Nigerian archbishop offers to take place of woman condemned to death by stoning
The Archbishop of Lagos, Dr Anthony Olubunmi Okogie, has offered to die in place of a woman condemned to death by stoning for adultery.
The sentence was imposed by an Islamic court on Safiya Hussaini Tungar-Tudu. She is appealing the conviction. The next hearing has been set for 18 March.
Human rights groups around the world, including the San Edigio community in Rome, and Amnesty International have been appealing for the sentence to be lifted.
Last year Amnesty took up the case, reporting that Safiya, aged 30, from Sokoto State in northern Nigeria, had been tried in a Shari'ah court in the town of Gwadabawa on October 14, 2001 and condemned to death by stoning. A divorcee, with a five-month-old baby, she was charged and convicted of adultery. Under Shari'ah, adultery is a capital offence when the individual involved is married.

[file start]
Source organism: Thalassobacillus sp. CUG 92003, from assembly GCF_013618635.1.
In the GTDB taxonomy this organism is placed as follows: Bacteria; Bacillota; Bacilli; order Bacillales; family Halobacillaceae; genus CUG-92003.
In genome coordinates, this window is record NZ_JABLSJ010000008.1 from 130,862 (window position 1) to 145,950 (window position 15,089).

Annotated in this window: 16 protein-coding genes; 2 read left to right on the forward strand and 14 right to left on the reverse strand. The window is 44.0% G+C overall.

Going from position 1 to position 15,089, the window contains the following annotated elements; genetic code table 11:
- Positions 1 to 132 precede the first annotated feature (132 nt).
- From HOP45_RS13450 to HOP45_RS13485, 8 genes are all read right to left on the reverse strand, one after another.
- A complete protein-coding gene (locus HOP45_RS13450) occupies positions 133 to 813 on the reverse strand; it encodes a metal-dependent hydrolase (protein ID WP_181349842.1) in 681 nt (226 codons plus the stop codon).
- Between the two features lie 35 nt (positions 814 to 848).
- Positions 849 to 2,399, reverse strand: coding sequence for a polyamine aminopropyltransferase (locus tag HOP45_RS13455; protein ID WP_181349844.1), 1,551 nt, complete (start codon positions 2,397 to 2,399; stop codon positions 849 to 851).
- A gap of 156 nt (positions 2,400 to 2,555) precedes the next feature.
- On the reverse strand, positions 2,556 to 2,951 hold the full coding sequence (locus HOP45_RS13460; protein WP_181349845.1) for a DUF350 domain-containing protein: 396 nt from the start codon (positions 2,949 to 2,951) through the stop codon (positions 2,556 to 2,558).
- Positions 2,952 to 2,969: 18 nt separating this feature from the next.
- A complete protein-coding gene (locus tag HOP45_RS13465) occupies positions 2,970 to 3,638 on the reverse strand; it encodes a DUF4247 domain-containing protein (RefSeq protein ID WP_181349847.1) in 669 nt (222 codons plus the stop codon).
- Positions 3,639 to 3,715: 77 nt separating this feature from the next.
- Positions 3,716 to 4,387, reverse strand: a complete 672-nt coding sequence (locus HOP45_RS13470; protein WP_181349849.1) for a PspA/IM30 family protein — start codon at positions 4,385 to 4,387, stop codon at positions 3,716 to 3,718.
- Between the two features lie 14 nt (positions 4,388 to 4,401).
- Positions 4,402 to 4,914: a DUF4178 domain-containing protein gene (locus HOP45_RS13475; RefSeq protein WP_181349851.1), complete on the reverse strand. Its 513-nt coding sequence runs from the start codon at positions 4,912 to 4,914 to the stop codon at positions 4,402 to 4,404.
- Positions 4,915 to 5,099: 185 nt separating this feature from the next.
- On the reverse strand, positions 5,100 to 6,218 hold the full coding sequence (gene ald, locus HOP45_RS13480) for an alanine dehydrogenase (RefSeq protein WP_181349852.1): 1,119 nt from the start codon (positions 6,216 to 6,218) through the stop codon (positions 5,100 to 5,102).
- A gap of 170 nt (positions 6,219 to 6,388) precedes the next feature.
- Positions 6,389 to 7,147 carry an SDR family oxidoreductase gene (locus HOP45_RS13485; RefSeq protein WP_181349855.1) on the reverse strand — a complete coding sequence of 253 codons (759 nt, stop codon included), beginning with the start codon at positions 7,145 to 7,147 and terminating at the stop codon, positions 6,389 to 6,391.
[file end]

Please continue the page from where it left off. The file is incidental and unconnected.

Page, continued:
Amnesty said different standards and validity of testimony were applied to Safiya and the married man involved in the case. A spokesmasn said: "He was released because of lack of evidence, raising the concern of discrimination on the basis of gender by the court."
Shari'ah law was introduced in Nigeria in September 1999. At that time Archbishop Okogie warned that this could set the country on "a path to destruction". "What benefit will this serve us in a multi-religious and secular society to have Shari'ah and civil laws together? Nigeria is a secular country. Nigeria is not an Islamic country," Okogie said.
Appeal to stop the execution of Safiya Hussaini Tungar-Tudu (Comunita' di Sant'Egidio)